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Map Maker
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yes just read about them at Bike mag....

Gargamel said:
Still in business?
FRESH PRODUCE

A Company You Should Know, But Possibly Don't: Jericho

By Dain Zaffke

With big-budget companies and their large promo budgets hogging the spotlight, it's easy to overlook the little guys. Their welds are sometimes cleaner and their ideas often times unique, but many small operations don't get the same coverage, mostly because they lack the resources. We tracked down Josh Ogle, creator and head-honcho of Jericho Bicycles for this second installment of our new series devoted to brands that don't get the attention they deserve. ~Dain Zaffke

BIKE: I noticed your website's been shut down and Jericho has pretty much gone completely off the radar. What's going on?

JERICHO: I got in over my head. The industry gave us some really excellent reviews, and instead of using the good press to focus on our niche, we decided to branch out. I had a business partner that really pushed for bigger numbers, but I wanted to make it all spot-on before it went out the door. In 2002 we put out 130 frames; that was our biggest year. I'm a control freak, and I wasn't willing to hire another welder or sacrifice anything to get the numbers up. So we basically parted ways. I tried to get out of the spotlight a little and focus on what I'm good at [hardtails]. I took the website down after that because almost all the information was wrong. I'm working on that; jerichobicycles.com will be up before too long.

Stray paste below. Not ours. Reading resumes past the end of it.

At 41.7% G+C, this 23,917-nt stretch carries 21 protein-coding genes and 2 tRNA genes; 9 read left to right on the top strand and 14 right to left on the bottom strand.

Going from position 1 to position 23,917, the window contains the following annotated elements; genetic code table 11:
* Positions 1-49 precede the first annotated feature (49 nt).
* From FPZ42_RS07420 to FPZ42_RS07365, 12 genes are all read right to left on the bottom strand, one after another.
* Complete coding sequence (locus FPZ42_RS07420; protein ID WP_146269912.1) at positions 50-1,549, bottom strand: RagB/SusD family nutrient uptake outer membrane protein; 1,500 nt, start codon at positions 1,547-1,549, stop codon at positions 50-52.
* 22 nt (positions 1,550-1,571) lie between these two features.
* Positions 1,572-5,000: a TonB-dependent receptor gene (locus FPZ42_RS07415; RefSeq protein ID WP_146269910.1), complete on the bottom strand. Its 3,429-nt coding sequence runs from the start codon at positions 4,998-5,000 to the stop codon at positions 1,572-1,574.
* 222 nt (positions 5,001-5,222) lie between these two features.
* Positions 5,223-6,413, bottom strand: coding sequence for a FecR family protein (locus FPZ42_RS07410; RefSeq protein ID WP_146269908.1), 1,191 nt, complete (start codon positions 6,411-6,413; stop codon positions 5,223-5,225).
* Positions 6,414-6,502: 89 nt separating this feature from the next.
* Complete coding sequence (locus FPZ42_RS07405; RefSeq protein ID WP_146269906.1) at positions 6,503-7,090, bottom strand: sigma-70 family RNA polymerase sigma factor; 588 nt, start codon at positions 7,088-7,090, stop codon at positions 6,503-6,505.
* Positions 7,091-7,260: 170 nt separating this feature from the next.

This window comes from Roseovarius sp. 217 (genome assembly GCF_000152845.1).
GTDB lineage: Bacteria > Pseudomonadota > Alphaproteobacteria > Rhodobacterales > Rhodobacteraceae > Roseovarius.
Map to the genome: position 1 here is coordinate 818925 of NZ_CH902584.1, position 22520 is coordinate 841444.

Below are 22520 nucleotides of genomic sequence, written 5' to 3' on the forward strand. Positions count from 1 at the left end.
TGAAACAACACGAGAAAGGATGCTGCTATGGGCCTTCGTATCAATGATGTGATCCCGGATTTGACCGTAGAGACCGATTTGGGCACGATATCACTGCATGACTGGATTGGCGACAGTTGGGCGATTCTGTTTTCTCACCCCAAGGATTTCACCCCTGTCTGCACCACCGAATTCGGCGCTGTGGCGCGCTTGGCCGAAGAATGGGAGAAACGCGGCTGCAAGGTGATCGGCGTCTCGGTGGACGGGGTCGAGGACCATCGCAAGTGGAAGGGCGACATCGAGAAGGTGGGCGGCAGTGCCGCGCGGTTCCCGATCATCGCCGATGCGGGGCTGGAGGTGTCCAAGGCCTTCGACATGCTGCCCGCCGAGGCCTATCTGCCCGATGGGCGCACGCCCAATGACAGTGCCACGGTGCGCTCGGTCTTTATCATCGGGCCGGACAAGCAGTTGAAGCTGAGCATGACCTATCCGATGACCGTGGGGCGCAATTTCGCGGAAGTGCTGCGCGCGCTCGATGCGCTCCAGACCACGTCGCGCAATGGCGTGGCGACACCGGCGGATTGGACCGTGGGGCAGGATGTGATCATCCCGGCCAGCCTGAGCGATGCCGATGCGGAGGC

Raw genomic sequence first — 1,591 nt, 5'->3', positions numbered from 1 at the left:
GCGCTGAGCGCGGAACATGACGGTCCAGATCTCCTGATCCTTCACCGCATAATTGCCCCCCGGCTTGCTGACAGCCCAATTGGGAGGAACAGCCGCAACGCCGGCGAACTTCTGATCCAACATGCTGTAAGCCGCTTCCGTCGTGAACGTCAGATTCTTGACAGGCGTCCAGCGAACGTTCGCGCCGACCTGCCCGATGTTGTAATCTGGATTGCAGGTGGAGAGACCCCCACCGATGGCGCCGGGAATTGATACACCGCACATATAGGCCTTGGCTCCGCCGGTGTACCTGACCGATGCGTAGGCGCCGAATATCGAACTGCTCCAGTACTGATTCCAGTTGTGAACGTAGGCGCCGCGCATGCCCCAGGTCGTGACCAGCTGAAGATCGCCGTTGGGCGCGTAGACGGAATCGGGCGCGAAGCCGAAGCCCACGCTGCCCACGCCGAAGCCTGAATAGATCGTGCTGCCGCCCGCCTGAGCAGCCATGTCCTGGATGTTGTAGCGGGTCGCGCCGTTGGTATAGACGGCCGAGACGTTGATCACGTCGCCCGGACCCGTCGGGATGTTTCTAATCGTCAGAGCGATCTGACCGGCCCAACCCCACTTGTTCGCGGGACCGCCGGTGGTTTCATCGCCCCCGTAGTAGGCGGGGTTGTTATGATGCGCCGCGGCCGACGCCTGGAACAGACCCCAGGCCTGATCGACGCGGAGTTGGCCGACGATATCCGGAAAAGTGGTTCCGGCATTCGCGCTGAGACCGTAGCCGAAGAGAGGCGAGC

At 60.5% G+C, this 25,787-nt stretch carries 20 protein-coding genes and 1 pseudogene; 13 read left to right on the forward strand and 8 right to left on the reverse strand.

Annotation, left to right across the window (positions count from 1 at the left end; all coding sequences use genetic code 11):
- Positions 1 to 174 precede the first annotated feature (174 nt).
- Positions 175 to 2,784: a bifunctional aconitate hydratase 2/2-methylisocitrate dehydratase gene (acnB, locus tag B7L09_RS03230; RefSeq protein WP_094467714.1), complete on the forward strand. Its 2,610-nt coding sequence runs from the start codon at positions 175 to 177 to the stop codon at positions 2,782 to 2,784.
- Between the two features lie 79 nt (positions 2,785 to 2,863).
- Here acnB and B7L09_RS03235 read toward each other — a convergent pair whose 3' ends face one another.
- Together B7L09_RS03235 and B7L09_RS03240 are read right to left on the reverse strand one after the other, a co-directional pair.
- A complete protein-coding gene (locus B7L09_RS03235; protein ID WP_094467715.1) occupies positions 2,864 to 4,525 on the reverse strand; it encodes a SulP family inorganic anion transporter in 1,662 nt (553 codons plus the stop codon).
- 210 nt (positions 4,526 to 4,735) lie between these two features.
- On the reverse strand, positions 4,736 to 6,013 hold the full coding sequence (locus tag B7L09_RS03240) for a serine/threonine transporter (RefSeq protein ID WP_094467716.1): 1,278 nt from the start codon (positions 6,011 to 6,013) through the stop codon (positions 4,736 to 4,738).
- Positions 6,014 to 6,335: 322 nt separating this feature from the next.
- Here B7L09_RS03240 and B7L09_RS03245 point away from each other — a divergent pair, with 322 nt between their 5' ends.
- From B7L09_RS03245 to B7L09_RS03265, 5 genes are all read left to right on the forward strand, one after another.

BIKE: About how many frames will you have made by the time 2004 is over?

JERICHO: Probably about 75. We'll hit our numbers. I could still manage a few more, but I'm where I want to be. I enjoy making top-level bikes, taking things one-step further than everyone else. Right now we're focusing more on high-end detail.

BIKE: Is there anything new you're working on?

JERICHO: I have a bunch of new singlespeeds, chainrings, cogs, flat Ti handlebars and a TIG-welded stem. I made a batch of four Ti singlespeeds that are way over the top. Custom 6/4 Ti dropouts, custom headtubes with integrated headsets, and massive downtubes, these bikes are beautiful. The dropouts alone took around 150-hours of pure labor. They're already spoken for and the production costs really don't justify making more.

I'm also making this Ti cruiser that I've been planning for years. The front-end is similar to a Jeff Jones 3D Spaceframe [it achieves vertical compliance by using multiple smaller diameter top-tubes]-in fact I was a little disappointed when he beat me to it-but I'm taking it a step further. Jones makes some great stuff, but I spent a little more time. I'm internally routing 1/8" Ti line for hydraulic brakes, front and rear; they'll be completely hidden. The bike is way over the top; it's just an artistic pang that I had to get out of my system.

BIKE: How much will that [Ti Cruiser] sell for?

JERICHO: I could never sell this thing. It's a show bike that I'll have until I die.

BIKE: So what are you selling?

JERICHO: For the first time ever, I actually have a full range of steel Leadfoot singlespeeds ($1400) and a good number of steel Payback hardtails (also $1400) ready to go. We're dealing with less volume, so we can do a lot more custom too. But even on the custom side I'd like to focus on steel. You can manipulate the tubing so much more and get so many more choices on how the bike works; it can have a lot more character.

BIKE: How many employees do you have in house?

JERICHO: I just hired a part-timer, so 1.5.

BIKE: Where is your shop?

JERICHO: We recently moved from Berkeley to Emeryville. Now we're three blocks away from the most expensive building west of the Mississippi-Pixar. That's our big claim to fame. My friend's a janitor over there, or Maintenance Manager or something; anyway he took me on a tour. That place is amazing. The whole building sits on these gimbels, it can rock back and forth 36 inches and easily withstand a 7.5 earthquake. It's incredible.

BIKE: How long have you been welding frames?

JERICHO: I started about 10 years ago with Ogle (that's my last name), then I changed the name to Jericho five years ago.
 
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